New English/Spanish teacher hopes to bring perspective to themes of culture and identity

Inside Diego Panasiti’s classroom, students are exploring culture through music and language. Panasiti immigrated from Argentina as a child and uses his experiences as a new Spanish II and English 10 teacher.

“The backbone of my identity as an educator comes from my culture and it comes from my experiences,” he said. “Expression of culture enables you to self-reflect who you are as a person within the community.” 

Drawn to Country Day’s small, diverse community, Panasiti felt a strong connection to the faculty and the school’s mission of diversity and creativity. 

When he was a student at the University of Maryland, Panasiti joined a teacher assistant fellowship to develop his own philosophy to teach a college class. He majored in Latin American studies which gave him a better understanding of the culture through sociology, anthropology and literature.

Panasiti has made changes to the English 10 curriculum — replacing “Enrique’s Journey” with Karla Cornejo Villaciviendo’s “Undocumented Americans” and adding “Children of the Land” by Hernandez Castillo and “The Warmth of Other Suns” by Isabel Wilkerson. He hopes these books offer new perspectives on immigration.

“As a department, we play to the strengths of the individual teachers,” said Head of High School Brooke Wells. “If we have a teacher whose expertise, in this case, is in Latin American Studies, we will shift toward books that are more within his actual areas of academic study.”

Panasiti was 2 when he immigrated to the U.S. from Argentina with his family of five, which included his older brother and sister. They experienced firsthand the challenges of starting fresh in a new country. The youngest in his family, Panasiti was the first member of his family to graduate from high school and pursue a higher education in the U.S.

 “I started pre-school in the U.S. and I was fortunate that I was young enough so I could learn the language, and assimilate to the culture of the school system,” Panasiti said. “In a way, I was a translator and intermediary for my parents. Now, I do this as my job.”

Thus, his goal for his Country Day classes is to create a safe and trusting environment for students to reflect critically on ideas presented from the books as well as current events.

Lunch time! Panasiti has Taco Tuesday with students in the Yosemite backcountry. They sit on North Dome, right across the valley from the famous Half Dome.

Panasiti is using hands-on activities to explore culture by experiencing the music and food from different Spanish-speaking cultures. Panasiti also wants to make speaking Spanish natural by incorporating it frequently in the classroom and in student-led activities.

Freshman Priya Chand is in Panasiti’s Spanish II class and said she enjoys the balance between textbook and cultural learning.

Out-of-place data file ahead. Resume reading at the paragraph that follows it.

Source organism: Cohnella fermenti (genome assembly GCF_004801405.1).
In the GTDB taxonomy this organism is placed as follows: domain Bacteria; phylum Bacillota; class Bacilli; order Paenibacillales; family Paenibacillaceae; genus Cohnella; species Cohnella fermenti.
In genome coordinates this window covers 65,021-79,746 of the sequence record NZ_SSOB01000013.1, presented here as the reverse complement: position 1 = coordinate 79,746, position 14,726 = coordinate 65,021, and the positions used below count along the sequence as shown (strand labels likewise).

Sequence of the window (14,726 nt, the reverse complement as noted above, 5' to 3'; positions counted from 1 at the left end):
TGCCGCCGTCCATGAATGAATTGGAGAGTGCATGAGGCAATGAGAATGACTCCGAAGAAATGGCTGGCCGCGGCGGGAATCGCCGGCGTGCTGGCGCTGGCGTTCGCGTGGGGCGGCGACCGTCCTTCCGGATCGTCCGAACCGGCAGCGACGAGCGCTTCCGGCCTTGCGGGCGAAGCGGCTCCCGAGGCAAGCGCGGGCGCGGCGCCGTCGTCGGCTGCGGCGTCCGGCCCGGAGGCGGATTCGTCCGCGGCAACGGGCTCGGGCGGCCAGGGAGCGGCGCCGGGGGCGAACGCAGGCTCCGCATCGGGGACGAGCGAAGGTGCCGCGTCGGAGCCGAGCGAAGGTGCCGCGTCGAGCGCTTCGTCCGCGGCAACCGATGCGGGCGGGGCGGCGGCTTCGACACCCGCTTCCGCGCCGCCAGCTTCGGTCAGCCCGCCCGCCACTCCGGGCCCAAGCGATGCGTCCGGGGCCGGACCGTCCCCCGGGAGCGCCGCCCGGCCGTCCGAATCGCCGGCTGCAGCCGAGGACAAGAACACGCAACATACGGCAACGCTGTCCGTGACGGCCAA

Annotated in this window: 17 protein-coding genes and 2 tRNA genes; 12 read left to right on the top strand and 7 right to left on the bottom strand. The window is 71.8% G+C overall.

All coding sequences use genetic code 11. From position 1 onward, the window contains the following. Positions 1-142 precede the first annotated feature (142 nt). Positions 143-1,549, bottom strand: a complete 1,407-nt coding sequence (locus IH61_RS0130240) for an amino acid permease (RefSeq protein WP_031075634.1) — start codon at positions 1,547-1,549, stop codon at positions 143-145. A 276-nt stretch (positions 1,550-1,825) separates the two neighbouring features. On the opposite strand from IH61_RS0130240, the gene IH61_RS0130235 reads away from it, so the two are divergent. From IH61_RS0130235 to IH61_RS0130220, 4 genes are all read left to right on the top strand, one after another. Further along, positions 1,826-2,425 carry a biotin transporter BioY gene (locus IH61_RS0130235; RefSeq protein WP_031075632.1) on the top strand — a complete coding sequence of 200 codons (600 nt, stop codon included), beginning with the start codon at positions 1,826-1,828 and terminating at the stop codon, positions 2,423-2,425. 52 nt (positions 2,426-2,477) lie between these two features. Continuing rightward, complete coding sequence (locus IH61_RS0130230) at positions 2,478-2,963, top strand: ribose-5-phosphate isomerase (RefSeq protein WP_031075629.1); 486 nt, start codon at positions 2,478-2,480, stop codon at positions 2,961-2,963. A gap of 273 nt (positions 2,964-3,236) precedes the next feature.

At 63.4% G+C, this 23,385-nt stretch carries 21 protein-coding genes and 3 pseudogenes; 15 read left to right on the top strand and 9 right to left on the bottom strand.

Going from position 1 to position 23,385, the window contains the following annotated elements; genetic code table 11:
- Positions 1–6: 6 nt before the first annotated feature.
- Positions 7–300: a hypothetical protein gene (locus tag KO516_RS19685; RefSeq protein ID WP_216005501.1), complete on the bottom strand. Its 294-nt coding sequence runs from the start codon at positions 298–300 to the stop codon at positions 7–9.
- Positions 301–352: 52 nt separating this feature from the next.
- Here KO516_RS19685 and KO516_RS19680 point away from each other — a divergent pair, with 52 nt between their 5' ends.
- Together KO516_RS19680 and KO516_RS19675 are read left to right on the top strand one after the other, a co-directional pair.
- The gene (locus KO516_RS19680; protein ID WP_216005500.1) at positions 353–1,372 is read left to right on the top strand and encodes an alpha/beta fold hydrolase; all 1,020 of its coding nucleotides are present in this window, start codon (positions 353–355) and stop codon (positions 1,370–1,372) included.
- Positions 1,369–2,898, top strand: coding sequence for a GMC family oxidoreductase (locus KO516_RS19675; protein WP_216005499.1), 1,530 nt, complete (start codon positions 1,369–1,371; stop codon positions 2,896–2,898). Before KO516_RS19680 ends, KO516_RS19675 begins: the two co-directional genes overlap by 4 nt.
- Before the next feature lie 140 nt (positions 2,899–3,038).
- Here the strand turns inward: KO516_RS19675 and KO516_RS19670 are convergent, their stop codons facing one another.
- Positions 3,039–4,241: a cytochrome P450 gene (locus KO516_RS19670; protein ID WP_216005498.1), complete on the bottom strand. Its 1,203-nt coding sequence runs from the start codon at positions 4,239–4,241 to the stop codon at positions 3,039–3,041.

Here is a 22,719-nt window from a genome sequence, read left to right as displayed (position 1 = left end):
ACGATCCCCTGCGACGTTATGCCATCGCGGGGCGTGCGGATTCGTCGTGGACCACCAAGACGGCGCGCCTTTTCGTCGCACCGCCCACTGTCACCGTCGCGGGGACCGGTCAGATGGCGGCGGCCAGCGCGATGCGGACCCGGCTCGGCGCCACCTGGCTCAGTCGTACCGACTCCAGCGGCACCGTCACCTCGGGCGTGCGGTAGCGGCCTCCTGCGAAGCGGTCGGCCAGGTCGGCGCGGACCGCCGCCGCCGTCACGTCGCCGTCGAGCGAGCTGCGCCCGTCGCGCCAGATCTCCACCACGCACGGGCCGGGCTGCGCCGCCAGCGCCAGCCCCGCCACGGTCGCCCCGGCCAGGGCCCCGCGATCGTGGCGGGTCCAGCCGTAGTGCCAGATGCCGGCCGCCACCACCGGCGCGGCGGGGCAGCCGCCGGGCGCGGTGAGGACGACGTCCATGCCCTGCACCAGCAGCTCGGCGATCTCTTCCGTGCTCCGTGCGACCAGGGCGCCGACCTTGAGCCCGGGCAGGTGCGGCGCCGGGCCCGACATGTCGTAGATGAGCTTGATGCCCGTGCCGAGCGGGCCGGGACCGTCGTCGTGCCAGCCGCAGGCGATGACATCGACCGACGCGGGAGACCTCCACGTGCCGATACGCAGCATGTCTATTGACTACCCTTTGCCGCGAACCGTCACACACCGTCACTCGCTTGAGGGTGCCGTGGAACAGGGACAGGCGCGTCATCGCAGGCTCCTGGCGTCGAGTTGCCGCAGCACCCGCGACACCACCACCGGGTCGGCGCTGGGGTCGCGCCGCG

He’s definitely more fun and engaging, Chand said. “I really like how he only talks in Spanish and it gets me to use the language. That’s very helpful when you’re learning a language.”

Outside the classroom, Panasiti is an expert landscape photographer and an outdoor hiking enthusiast.

 Over the past decade, he worked at Yosemite National Park and became a hiking guide in the Sierra Nevada and South America regions. While he traveled the world with his camera, Panasiti developed a soft spot for landscape photography and outdoor activities. 

Panasiti cooks a rainbow trout after a fishing outing in Kings Canyon National Park. He was on an 11-day trip in the Sierra Nevada with friends.

His history with hiking goes back to his graduate school days, a stressful time. Panasiti said hiking was the perfect activity for him. In the Spring of 2007, he took a hiking trip in the  Shenandoah National Park with friends. 

Panasiti said the beauty struck him and sparked his passion for hiking. 

“When the wind blows, it’s a visual orchestra and when it rains, it sounds like a harpsichord and when it finishes, it leaves a pungent smell of Earth and flowers,” Panasiti said. “The visuals, colors and smell bring a positive overload, enough for stress to take a backseat. In a way, it’s like nature’s medicine.” 

Especially during the pandemic, Panasiti brainstormed potential activities that would address students’ mental health. He believes that hiking will be a great de-stressing activity for students. Using his experience as a hiking guide, Panasiti plans to form a club and develop an outdoor education program in the future. 

“The perfect thing for mental health is nature,” Panasiti said.  

Head of Spanish and former Spanish II teacher Patricia Portillo, has high hopes for Panasiti. “He has an extensive curriculum and life experiences that will benefit our student body: a background in Latin American Studies, sociology and Spanish, solid teaching experience, leadership skills, and passion for the outdoors,” Portillo said. “All in all, we are lucky to have him at Country Day!”

Originally published in the September 21 edition of the Octagon.

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